There are two false dichotomies that routinely appear whenever the subject of nationalism comes up: the supposed distinction between patriotism and nationalism, and the one between “creedal” and cultural or ethnic nationalism.
But then there was a flurry of excitement after President Biden spoke of the “idea” of America in his 100 Day address to Congress, with Rich Lowry responding:
… and everyone else either getting mad at him or, more cleverly, quoting Lincoln’s Gettysburg Address at him.
Some even went so far as to remark that if America isn’t an idea, then it’s just blood-and-soil nationalism all the way down, which if you think about it is kind of a weird claim to make. Does this go for other countries as well? Are Brazil or Italy or Malaysia blood-and-soil nations by default unless they can come up with abstract claims of their own?
More on this anon, but the more sensible rejoinder to the above would be that yes, of course America is an idea (or a proposition, to use Lincoln’s language, which I personally prefer, because it’s Lincoln). But more to the point, the nation itself is an idea—not just in the sense that someone had to come up with the idea of nations in the modern sense of the word (though that’s more or less true), but that every nation is a kind of idea. Benedict Anderson famously called them “imagined communities,” coining a term that would stick in the minds of many who never even read his book by that title.
As Anderson himself cautioned, however, “imagined” doesn’t mean “imaginary.” His point, which most modern scholars of nationalism broadly accept even when they disagree on the particulars, was that nations exist first and foremost in the minds of their citizens. Tertullian had that famous line, “what has Athens to do with Jerusalem?” But for that matter, what has Des Moines to do with Boston, San Francisco, or Miami? What has Milan to do with Sardinia, or Paris with Marseilles? (etc., etc.) Nations often encompass vast territories and populations; their continued existence relies heavily upon shared perceptions by their members.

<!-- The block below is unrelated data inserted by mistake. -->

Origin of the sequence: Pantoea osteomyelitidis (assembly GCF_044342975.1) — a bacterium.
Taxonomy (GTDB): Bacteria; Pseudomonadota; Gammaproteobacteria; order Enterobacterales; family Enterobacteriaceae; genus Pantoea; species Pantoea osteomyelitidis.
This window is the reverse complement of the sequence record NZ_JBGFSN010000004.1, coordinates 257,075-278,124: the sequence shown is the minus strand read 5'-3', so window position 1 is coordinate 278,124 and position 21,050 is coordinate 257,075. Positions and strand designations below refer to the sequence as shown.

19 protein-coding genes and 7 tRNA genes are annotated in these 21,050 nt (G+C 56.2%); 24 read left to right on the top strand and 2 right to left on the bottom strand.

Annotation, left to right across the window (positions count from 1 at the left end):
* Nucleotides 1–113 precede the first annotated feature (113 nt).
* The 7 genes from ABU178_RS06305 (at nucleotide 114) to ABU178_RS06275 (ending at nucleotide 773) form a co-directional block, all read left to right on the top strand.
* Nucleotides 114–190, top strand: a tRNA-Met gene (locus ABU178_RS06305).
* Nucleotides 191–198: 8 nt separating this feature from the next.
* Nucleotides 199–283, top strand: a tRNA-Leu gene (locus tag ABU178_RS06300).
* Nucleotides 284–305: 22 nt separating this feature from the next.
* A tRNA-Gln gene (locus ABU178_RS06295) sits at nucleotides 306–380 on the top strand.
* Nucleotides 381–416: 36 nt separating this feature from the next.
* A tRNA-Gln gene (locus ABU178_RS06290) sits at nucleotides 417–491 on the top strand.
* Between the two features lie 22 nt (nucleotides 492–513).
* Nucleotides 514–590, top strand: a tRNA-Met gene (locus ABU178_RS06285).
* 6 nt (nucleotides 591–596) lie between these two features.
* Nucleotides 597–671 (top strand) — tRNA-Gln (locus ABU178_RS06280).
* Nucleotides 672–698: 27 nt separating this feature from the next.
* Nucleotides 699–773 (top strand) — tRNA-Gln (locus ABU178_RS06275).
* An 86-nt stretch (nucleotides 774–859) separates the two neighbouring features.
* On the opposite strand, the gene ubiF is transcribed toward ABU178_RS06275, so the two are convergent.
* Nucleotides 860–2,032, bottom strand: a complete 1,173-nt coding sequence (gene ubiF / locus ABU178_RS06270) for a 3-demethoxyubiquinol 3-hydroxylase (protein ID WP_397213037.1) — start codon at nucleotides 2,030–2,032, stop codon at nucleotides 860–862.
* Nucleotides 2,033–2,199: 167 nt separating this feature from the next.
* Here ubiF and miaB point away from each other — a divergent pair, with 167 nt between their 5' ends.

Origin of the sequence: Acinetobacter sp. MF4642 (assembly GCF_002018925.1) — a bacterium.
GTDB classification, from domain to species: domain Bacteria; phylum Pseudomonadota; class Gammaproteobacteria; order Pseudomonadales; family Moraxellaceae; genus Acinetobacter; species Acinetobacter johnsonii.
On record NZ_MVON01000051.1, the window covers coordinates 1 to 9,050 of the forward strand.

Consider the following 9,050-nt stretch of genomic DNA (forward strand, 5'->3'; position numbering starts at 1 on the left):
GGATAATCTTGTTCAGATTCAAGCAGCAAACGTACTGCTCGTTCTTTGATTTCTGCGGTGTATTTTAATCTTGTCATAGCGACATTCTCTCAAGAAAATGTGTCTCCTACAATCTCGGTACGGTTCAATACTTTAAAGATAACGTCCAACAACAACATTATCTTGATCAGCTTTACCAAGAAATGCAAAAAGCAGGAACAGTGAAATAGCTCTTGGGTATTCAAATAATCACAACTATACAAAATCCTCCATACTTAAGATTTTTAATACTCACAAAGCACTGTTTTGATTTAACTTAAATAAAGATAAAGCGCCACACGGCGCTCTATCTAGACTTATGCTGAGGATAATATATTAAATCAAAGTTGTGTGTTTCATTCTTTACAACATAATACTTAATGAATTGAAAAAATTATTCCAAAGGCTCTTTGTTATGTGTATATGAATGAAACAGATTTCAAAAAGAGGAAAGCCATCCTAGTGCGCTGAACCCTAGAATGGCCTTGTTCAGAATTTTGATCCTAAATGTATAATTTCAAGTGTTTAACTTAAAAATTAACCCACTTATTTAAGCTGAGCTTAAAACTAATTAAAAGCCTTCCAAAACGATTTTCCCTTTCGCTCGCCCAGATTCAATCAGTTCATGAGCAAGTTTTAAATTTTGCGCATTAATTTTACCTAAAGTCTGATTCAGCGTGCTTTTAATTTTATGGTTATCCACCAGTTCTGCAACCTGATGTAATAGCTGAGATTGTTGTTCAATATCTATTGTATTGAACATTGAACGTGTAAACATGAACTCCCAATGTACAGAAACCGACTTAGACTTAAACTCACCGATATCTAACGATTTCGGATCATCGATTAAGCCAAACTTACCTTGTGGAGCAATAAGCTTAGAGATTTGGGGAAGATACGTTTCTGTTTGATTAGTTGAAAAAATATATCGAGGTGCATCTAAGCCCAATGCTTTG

Now, in a strict sense, the majority of political communities that have ever existed are imagined. Aristotle remarks in book seven of the Politics that citizens of the ideal city would all know one another’s characters and be able to make informed political judgments accordingly. If Dunbar’s number is correct, this amounts to maybe 150 people—a city smaller than any that has ever existed and in fact smaller than most tribal societies as well.
In other words, even the Greek polis must have been a kind of imagined community—not every citizen really knew Pericles or Alcibiades and so on. And this goes mutatis mutandis for most communities that have ever existed. And yet the nation is still an imagined community of a different order altogether. It is not just that nations-states are much larger entities than almost anything that came before (a significant factor in the destruction they’ve managed to unleash in wartime); it is that members of a nation are impelled as a matter of practice to routinely see themselves as a unified people engaged in a common enterprise, despite the absence of any tangible evidence for this proposition.